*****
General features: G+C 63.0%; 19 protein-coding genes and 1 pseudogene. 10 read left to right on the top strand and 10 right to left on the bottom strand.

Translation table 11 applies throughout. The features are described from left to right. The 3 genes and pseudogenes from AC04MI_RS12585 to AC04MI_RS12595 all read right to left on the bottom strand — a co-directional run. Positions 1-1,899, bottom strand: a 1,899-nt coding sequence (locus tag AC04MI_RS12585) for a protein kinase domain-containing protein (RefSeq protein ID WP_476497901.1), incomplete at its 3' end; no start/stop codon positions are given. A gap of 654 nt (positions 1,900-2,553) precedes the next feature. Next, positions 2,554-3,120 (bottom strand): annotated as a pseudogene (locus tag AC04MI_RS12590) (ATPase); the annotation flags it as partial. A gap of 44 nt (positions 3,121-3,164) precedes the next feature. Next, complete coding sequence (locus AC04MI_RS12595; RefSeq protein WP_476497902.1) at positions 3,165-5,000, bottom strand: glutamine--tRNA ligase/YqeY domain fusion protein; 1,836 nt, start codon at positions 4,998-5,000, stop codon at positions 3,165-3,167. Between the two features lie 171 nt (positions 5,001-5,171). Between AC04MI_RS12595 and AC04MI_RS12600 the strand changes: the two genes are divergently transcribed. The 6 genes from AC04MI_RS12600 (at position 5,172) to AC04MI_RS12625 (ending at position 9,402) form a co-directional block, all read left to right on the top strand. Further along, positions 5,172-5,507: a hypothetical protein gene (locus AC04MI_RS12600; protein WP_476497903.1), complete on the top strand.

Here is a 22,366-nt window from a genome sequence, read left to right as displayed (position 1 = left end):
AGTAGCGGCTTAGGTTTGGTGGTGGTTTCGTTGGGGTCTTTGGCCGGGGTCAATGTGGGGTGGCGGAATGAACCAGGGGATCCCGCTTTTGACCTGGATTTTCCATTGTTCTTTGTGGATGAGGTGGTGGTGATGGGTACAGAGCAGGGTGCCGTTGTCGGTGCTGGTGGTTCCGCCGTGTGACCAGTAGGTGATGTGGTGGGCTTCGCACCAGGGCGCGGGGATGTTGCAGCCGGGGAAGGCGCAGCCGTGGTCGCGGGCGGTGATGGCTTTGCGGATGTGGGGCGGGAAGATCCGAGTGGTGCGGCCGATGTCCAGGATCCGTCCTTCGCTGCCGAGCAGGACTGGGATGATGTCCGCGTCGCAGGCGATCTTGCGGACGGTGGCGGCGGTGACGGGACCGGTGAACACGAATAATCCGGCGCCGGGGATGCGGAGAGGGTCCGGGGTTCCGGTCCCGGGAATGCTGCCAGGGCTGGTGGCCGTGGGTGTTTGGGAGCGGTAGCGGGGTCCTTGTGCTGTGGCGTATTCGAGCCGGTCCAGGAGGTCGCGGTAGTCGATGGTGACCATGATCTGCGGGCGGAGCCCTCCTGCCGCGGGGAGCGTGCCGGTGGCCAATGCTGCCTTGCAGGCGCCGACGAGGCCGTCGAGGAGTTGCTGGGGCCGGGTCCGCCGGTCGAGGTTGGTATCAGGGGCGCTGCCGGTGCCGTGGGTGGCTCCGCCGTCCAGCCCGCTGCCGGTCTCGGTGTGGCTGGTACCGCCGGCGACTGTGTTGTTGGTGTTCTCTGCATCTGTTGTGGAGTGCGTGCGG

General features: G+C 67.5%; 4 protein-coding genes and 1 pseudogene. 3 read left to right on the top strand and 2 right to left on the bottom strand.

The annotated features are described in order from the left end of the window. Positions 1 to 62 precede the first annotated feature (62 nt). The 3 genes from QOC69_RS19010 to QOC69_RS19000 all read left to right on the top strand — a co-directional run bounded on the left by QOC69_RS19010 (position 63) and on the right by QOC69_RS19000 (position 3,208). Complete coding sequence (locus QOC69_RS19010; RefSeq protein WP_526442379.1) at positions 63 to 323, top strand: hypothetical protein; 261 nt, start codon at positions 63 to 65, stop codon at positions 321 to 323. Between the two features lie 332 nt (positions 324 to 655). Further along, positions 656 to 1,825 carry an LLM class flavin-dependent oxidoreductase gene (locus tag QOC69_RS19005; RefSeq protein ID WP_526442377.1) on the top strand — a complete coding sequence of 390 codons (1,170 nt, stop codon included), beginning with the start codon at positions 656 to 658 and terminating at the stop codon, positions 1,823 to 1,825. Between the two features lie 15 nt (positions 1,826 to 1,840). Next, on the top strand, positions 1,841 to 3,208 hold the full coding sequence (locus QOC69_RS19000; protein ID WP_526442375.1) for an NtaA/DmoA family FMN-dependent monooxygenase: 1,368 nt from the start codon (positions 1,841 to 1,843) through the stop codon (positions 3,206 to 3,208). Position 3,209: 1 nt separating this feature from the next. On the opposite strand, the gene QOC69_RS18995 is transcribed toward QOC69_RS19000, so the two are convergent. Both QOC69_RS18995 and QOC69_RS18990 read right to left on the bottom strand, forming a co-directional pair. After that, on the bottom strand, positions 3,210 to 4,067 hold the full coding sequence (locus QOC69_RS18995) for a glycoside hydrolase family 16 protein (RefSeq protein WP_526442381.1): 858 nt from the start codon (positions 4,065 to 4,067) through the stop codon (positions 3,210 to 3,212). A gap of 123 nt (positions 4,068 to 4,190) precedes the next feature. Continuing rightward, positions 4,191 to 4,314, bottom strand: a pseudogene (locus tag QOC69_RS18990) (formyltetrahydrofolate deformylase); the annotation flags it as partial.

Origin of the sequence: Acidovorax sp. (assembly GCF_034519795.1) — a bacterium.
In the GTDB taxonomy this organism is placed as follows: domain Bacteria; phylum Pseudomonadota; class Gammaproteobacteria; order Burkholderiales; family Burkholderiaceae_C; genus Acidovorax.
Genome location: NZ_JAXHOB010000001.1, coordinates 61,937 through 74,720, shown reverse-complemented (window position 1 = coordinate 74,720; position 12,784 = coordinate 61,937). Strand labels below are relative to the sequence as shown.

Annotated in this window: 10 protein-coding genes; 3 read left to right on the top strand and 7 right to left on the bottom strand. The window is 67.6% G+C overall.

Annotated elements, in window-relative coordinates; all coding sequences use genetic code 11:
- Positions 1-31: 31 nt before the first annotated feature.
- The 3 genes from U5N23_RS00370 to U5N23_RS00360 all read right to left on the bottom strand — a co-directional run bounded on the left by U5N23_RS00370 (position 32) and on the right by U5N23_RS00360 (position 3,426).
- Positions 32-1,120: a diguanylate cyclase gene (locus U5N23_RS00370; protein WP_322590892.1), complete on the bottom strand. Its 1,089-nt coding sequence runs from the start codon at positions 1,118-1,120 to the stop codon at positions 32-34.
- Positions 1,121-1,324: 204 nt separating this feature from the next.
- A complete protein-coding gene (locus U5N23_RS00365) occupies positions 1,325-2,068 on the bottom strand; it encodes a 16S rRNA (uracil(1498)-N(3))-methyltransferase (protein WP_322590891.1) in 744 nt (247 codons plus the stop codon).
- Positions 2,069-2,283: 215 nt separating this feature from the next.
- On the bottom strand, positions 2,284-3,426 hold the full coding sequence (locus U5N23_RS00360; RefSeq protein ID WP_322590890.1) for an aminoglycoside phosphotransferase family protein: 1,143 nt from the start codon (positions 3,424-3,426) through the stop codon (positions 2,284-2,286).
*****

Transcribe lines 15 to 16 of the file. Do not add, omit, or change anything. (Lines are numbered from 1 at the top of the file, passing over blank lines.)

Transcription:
- Positions 1,121-1,324: 204 nt separating this feature from the next.
- A complete protein-coding gene (locus U5N23_RS00365) occupies positions 1,325-2,068 on the bottom strand; it encodes a 16S rRNA (uracil(1498)-N(3))-methyltransferase (protein WP_322590891.1) in 744 nt (247 codons plus the stop codon).